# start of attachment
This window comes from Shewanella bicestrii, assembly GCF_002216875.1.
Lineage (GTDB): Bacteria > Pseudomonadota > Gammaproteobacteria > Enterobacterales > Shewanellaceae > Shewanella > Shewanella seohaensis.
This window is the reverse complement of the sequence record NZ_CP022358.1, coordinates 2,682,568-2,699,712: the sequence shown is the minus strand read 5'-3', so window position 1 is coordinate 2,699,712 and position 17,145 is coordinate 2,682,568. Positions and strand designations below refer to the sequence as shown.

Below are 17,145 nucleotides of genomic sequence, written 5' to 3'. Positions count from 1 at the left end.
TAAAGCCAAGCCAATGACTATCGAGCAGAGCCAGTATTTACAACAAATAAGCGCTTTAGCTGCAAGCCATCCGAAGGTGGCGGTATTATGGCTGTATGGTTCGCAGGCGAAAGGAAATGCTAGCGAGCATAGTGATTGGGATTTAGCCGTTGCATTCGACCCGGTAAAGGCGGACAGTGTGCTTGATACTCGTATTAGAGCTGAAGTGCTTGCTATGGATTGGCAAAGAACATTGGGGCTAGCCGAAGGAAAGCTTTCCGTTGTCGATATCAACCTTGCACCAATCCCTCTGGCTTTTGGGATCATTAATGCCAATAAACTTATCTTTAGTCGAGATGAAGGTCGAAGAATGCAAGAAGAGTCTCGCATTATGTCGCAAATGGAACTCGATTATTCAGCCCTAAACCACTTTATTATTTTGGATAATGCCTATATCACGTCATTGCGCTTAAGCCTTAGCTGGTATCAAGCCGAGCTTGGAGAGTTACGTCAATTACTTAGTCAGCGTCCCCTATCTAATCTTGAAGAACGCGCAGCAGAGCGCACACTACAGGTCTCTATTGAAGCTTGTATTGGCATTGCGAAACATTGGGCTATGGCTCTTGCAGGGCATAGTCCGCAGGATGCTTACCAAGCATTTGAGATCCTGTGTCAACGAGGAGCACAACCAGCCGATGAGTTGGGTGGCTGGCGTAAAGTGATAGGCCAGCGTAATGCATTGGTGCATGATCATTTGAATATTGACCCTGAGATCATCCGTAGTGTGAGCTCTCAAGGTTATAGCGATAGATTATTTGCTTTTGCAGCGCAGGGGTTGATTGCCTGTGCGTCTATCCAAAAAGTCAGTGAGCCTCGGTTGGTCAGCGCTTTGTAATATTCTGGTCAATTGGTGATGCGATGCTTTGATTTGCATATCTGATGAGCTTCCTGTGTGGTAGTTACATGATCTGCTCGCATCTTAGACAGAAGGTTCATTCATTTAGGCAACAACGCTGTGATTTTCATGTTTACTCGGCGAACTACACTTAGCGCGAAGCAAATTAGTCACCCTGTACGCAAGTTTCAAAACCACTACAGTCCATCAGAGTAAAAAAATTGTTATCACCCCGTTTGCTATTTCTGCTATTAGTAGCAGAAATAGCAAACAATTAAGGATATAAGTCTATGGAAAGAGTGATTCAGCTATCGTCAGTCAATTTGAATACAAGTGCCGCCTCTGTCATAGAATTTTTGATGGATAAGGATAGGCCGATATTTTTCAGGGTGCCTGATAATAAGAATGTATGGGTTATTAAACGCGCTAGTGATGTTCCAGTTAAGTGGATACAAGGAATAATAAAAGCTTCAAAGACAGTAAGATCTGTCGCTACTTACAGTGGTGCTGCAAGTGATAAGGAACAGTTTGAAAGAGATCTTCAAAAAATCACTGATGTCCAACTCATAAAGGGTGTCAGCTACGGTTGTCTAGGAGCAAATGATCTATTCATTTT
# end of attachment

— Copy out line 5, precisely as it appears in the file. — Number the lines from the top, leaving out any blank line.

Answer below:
TAAAGCCAAGCCAATGACTATCGAGCAGAGCCAGTATTTACAACAAATAAGCGCTTTAGCTGCAAGCCATCCGAAGGTGGCGGTATTATGGCTGTATGGTTCGCAGGCGAAAGGAAATGCTAGCGAGCATAGTGATTGGGATTTAGCCGTTGCATTCGACCCGGTAAAGGCGGACAGTGTGCTTGATACTCGTATTAGAGCTGAAGTGCTTGCTATGGATTGGCAAAGAACATTGGGGCTAGCCGAAGGAAAGCTTTCCGTTGTCGATATCAACCTTGCACCAATCCCTCTGGCTTTTGGGATCATTAATGCCAATAAACTTATCTTTAGTCGAGATGAAGGTCGAAGAATGCAAGAAGAGTCTCGCATTATGTCGCAAATGGAACTCGATTATTCAGCCCTAAACCACTTTATTATTTTGGATAATGCCTATATCACGTCATTGCGCTTAAGCCTTAGCTGGTATCAAGCCGAGCTTGGAGAGTTACGTCAATTACTTAGTCAGCGTCCCCTATCTAATCTTGAAGAACGCGCAGCAGAGCGCACACTACAGGTCTCTATTGAAGCTTGTATTGGCATTGCGAAACATTGGGCTATGGCTCTTGCAGGGCATAGTCCGCAGGATGCTTACCAAGCATTTGAGATCCTGTGTCAACGAGGAGCACAACCAGCCGATGAGTTGGGTGGCTGGCGTAAAGTGATAGGCCAGCGTAATGCATTGGTGCATGATCATTTGAATATTGACCCTGAGATCATCCGTAGTGTGAGCTCTCAAGGTTATAGCGATAGATTATTTGCTTTTGCAGCGCAGGGGTTGATTGCCTGTGCGTCTATCCAAAAAGTCAGTGAGCCTCGGTTGGTCAGCGCTTTGTAATATTCTGGTCAATTGGTGATGCGATGCTTTGATTTGCATATCTGATGAGCTTCCTGTGTGGTAGTTACATGATCTGCTCGCATCTTAGACAGAAGGTTCATTCATTTAGGCAACAACGCTGTGATTTTCATGTTTACTCGGCGAACTACACTTAGCGCGAAGCAAATTAGTCACCCTGTACGCAAGTTTCAAAACCACTACAGTCCATCAGAGTAAAAAAATTGTTATCACCCCGTTTGCTATTTCTGCTATTAGTAGCAGAAATAGCAAACAATTAAGGATATAAGTCTATGGAAAGAGTGATTCAGCTATCGTCAGTCAATTTGAATACAAGTGCCGCCTCTGTCATAGAATTTTTGATGGATAAGGATAGGCCGATATTTTTCAGGGTGCCTGATAATAAGAATGTATGGGTTATTAAACGCGCTAGTGATGTTCCAGTTAAGTGGATACAAGGAATAATAAAAGCTTCAAAGACAGTAAGATCTGTCGCTACTTACAGTGGTGCTGCAAGTGATAAGGAACAGTTTGAAAGAGATCTTCAAAAAATCACTGATGTCCAACTCATAAAGGGTGTCAGCTACGGTTGTCTAGGAGCAAATGATCTATTCATTTT